In many ways this is a continuation of The Future and Its Enemies with a heavy emphasis on open borders and free trade. The concept is simple: human progress is largely tied to open, dispersed systems of knowledge and exchange.
The sorta-sequel to Revenge of the Ninja doesn’t quite rise to its levels of unmatched 80s action. What it lacks in stunts and fights it makes up for in exorcisms, aerobics, and golf.
Ladies and gentleman, it’s officially the one-millionth time a movie has been based on Poe’s The Black Cat! This time it’s the soft-core, Japanese version. The real reason to watch this is the bonkers final act in which the ghost of the killed protagonist gets revenge on her assailants. It’s very reminiscent of Suspira except everything is blue instead of red.
I respect the ambition of James Cameron and his plan for his Avatar sequels so I figured I should finally see the first one. It’s okay. I suppose I am losing something by watching it on a tiny computer screen without the 3-D effects. There’s just something corny and uninspired about the character designs which prevents me from being impressed. It looks like a video game from 2002 and the creatures are animated with floaty, unrealistic movements. These is especially apparent because the cartoon is mixed with live-action actors. For all the technical innovation, everything else about this movie is a cliché. It’s an entertaining spectacle but there are no fun surprises.
An Alien or Predator rip-off starring Rutger Hauer which takes place in the post global warming world of 2008. London is knee-deep in water and a killer is on the loose eating hearts and carving astrological symbols in his prey. You never really get to see much of the monster, so the action is mostly characters shooting at and reacting to things that are off-camera. The dialogue is horrific but the actors seem to be having fun within the constraints of this awful story. In the hands of a more energetic and skillful director this could have been a good B-movie. As it is it’s mostly boring.
I wasn’t exactly sold on this movie. Most of it comes across as a sophomore art project with cheap sets, bad acting, and indecipherable dialogue. I’ve saw many performance art pieces while I was in art school that felt exactly like this. But there came a point about halfway through when I began to appreciate it. I was fully aware that it was using the style of German expressionist cinema and that everything was very deliberately exaggerated and, doggone it, even those cheap sets began to look cool by the end. I still don’t really get what the point of it all was, but there are some genuinely hilarious moments (in a sort of John Waters sense of hilarity) that make it worth a watch.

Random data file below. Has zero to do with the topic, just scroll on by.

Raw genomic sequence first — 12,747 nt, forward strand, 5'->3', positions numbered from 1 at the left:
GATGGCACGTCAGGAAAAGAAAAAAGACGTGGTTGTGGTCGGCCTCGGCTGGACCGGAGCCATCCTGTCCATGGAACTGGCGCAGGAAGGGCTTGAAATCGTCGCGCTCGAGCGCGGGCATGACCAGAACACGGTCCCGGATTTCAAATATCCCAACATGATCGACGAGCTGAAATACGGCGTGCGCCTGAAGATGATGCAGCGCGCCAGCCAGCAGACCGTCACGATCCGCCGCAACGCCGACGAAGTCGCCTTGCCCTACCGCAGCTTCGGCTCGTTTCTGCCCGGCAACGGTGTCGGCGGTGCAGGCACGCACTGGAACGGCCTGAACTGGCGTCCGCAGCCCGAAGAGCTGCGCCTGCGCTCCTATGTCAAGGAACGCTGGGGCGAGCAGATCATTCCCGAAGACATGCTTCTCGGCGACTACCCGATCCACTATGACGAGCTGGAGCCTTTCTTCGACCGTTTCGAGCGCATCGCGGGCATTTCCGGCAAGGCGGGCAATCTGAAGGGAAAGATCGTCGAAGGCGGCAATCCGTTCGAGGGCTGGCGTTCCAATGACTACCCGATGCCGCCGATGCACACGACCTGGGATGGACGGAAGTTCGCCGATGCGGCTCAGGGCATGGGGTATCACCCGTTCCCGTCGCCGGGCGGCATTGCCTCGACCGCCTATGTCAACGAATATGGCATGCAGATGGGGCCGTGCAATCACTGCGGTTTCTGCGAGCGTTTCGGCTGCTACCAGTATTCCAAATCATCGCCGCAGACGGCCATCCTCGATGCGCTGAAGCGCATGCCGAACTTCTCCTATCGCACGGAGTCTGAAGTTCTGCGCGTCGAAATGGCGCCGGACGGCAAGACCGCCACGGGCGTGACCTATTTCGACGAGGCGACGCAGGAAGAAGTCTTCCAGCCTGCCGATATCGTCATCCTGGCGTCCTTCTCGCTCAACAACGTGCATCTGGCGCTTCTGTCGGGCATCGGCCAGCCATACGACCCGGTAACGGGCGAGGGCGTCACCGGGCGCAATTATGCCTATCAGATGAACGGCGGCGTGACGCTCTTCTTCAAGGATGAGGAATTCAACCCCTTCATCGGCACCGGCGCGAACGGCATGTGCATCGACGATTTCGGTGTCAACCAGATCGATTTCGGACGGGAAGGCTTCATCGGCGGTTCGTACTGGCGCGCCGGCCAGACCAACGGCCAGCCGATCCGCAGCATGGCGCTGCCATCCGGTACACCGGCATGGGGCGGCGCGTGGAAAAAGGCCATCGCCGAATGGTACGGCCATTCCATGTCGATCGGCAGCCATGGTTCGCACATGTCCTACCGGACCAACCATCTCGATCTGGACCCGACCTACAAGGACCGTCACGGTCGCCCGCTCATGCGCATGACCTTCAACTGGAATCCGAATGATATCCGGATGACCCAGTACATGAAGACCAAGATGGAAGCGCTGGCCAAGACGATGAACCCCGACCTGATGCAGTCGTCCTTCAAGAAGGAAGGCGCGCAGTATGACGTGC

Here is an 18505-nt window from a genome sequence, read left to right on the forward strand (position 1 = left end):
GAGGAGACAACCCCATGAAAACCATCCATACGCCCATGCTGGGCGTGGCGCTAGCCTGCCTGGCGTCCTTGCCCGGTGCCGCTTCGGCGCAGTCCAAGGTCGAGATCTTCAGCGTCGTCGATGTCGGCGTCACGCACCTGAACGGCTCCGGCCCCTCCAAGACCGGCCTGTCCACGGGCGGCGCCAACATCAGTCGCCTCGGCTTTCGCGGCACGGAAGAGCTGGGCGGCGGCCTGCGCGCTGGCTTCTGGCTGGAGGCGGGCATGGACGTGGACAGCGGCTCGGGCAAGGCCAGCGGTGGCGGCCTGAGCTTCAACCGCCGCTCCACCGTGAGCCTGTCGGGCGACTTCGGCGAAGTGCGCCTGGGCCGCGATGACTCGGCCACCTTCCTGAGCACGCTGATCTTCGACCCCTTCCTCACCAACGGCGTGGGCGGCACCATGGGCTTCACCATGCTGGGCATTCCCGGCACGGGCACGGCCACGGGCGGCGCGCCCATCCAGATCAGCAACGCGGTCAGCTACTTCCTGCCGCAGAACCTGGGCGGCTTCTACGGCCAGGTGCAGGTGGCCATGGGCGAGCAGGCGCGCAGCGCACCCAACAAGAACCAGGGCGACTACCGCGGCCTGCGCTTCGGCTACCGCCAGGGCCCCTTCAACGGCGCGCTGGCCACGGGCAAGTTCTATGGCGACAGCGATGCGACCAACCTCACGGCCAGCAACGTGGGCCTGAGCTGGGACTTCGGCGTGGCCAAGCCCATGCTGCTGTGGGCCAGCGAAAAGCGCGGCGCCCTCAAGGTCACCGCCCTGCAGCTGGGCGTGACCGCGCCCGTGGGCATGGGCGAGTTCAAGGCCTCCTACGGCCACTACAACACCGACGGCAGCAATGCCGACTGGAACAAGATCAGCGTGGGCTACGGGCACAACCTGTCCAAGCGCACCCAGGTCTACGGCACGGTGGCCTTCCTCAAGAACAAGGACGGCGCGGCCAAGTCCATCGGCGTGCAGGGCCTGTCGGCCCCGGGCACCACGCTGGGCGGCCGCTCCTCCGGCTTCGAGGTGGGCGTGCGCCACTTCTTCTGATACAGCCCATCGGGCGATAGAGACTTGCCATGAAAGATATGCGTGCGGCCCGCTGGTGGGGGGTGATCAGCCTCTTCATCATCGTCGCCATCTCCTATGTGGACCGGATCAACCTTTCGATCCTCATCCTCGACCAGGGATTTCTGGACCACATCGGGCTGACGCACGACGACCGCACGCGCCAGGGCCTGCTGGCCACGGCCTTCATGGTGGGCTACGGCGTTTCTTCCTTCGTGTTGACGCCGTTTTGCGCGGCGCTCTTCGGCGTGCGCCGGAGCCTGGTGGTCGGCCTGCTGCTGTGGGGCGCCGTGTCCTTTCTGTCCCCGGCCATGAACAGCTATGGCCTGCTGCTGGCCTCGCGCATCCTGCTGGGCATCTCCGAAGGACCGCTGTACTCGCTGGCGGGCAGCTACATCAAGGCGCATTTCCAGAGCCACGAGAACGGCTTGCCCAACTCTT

The Expanse continues with the story of the first traversals into the mysterious ring. A well-paced story that spends most of its time with new characters rather than Holden and the crew. The TV show follows this story pretty closely but many of the characters are swapped and combined so that, in the show, the main actors are doing things that side characters are doing in the book.
Tippett has done some amazing special effects and animation work but you’d probably be better off watching DVD extras for his various films rather than watching this. He doesn’t exactly radiate charisma and I felt like I hadn’t really learned anything about him when it was all over. The main reason to watch this is to see the various models and sketches he created, but, again, a picture book would probably do this better.
Joe Coleman is a sicko and he wants you to know it! While I still like his art, I have softened on Coleman over the years. Guys who are in to carnival art, freak shows, and serial killers are a dime-a-dozen these days. Looking back, his art style feels very much of its time, indistinguishable from a dozen other indie comics artists of the past. That doesn’t mean it’s bad, just not as radical as I once thought. Not radical but still as gross and shocking as ever. The book opens with a long interview that gives a good sense of where he is coming from in his art and then the bulk of the book is a combination of some narrative cartoons and color plates of his paintings.
George Hilton and Carrol Baker couldn’t rescue this hum-drum story from itself. I felt like nothing happened during the course of its running time. I guess there was a car chase and one dead body. But I can’t even remember who was killed, or if they were really killed or if it was imaginary. Being set in Holland, they did manage to have the climax take place on a windmill.